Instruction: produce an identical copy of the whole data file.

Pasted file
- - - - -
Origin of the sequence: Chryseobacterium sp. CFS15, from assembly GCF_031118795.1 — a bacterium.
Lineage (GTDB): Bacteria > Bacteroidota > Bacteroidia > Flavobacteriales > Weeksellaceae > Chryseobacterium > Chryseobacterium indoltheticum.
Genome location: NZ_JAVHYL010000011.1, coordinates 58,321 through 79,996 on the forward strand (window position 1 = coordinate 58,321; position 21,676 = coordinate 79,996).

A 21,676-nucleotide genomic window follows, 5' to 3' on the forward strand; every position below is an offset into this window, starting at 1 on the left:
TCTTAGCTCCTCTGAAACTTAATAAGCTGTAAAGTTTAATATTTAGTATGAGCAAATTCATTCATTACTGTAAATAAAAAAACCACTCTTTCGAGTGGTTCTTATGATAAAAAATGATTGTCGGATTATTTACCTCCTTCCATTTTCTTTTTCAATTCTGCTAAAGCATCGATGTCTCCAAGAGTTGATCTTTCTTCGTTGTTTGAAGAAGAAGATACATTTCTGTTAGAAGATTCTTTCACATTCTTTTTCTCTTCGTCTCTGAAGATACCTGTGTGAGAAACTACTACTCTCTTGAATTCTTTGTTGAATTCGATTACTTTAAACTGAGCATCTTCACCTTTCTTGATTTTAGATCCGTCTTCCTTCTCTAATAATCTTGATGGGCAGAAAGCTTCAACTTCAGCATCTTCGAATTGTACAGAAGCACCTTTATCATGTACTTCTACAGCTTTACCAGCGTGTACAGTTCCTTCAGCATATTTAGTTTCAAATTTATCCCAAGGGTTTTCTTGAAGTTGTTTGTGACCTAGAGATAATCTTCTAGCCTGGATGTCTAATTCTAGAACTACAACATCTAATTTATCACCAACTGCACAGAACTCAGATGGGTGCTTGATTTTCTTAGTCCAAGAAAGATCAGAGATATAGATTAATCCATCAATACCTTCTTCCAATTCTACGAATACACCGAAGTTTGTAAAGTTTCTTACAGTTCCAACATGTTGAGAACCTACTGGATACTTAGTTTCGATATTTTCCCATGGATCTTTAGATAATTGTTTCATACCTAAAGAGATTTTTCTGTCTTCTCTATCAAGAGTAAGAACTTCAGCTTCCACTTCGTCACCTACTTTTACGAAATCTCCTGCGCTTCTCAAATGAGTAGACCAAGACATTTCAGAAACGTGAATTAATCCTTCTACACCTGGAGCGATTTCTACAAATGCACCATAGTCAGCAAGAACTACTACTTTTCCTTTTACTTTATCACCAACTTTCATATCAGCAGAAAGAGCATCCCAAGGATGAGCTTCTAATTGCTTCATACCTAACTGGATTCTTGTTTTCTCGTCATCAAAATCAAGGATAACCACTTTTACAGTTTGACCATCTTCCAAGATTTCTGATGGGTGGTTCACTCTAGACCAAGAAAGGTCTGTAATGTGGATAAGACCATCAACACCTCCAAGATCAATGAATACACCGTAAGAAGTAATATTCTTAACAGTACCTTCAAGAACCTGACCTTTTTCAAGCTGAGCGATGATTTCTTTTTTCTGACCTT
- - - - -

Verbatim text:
Origin of the sequence: Chryseobacterium sp. CFS15, from assembly GCF_031118795.1 — a bacterium.
Lineage (GTDB): Bacteria > Bacteroidota > Bacteroidia > Flavobacteriales > Weeksellaceae > Chryseobacterium > Chryseobacterium indoltheticum.
Genome location: NZ_JAVHYL010000011.1, coordinates 58,321 through 79,996 on the forward strand (window position 1 = coordinate 58,321; position 21,676 = coordinate 79,996).

A 21,676-nucleotide genomic window follows, 5' to 3' on the forward strand; every position below is an offset into this window, starting at 1 on the left:
TCTTAGCTCCTCTGAAACTTAATAAGCTGTAAAGTTTAATATTTAGTATGAGCAAATTCATTCATTACTGTAAATAAAAAAACCACTCTTTCGAGTGGTTCTTATGATAAAAAATGATTGTCGGATTATTTACCTCCTTCCATTTTCTTTTTCAATTCTGCTAAAGCATCGATGTCTCCAAGAGTTGATCTTTCTTCGTTGTTTGAAGAAGAAGATACATTTCTGTTAGAAGATTCTTTCACATTCTTTTTCTCTTCGTCTCTGAAGATACCTGTGTGAGAAACTACTACTCTCTTGAATTCTTTGTTGAATTCGATTACTTTAAACTGAGCATCTTCACCTTTCTTGATTTTAGATCCGTCTTCCTTCTCTAATAATCTTGATGGGCAGAAAGCTTCAACTTCAGCATCTTCGAATTGTACAGAAGCACCTTTATCATGTACTTCTACAGCTTTACCAGCGTGTACAGTTCCTTCAGCATATTTAGTTTCAAATTTATCCCAAGGGTTTTCTTGAAGTTGTTTGTGACCTAGAGATAATCTTCTAGCCTGGATGTCTAATTCTAGAACTACAACATCTAATTTATCACCAACTGCACAGAACTCAGATGGGTGCTTGATTTTCTTAGTCCAAGAAAGATCAGAGATATAGATTAATCCATCAATACCTTCTTCCAATTCTACGAATACACCGAAGTTTGTAAAGTTTCTTACAGTTCCAACATGTTGAGAACCTACTGGATACTTAGTTTCGATATTTTCCCATGGATCTTTAGATAATTGTTTCATACCTAAAGAGATTTTTCTGTCTTCTCTATCAAGAGTAAGAACTTCAGCTTCCACTTCGTCACCTACTTTTACGAAATCTCCTGCGCTTCTCAAATGAGTAGACCAAGACATTTCAGAAACGTGAATTAATCCTTCTACACCTGGAGCGATTTCTACAAATGCACCATAGTCAGCAAGAACTACTACTTTTCCTTTTACTTTATCACCAACTTTCATATCAGCAGAAAGAGCATCCCAAGGATGAGCTTCTAATTGCTTCATACCTAACTGGATTCTTGTTTTCTCGTCATCAAAATCAAGGATAACCACTTTTACAGTTTGACCATCTTCCAAGATTTCTGATGGGTGGTTCACTCTAGACCAAGAAAGGTCTGTAATGTGGATAAGACCATCAACACCTCCAAGATCAATGAATACACCGTAAGAAGTAATATTCTTAACAGTACCTTCAAGAACCTGACCTTTTTCAAGCTGAGCGATGATTTCTTTTTTCTGACCTT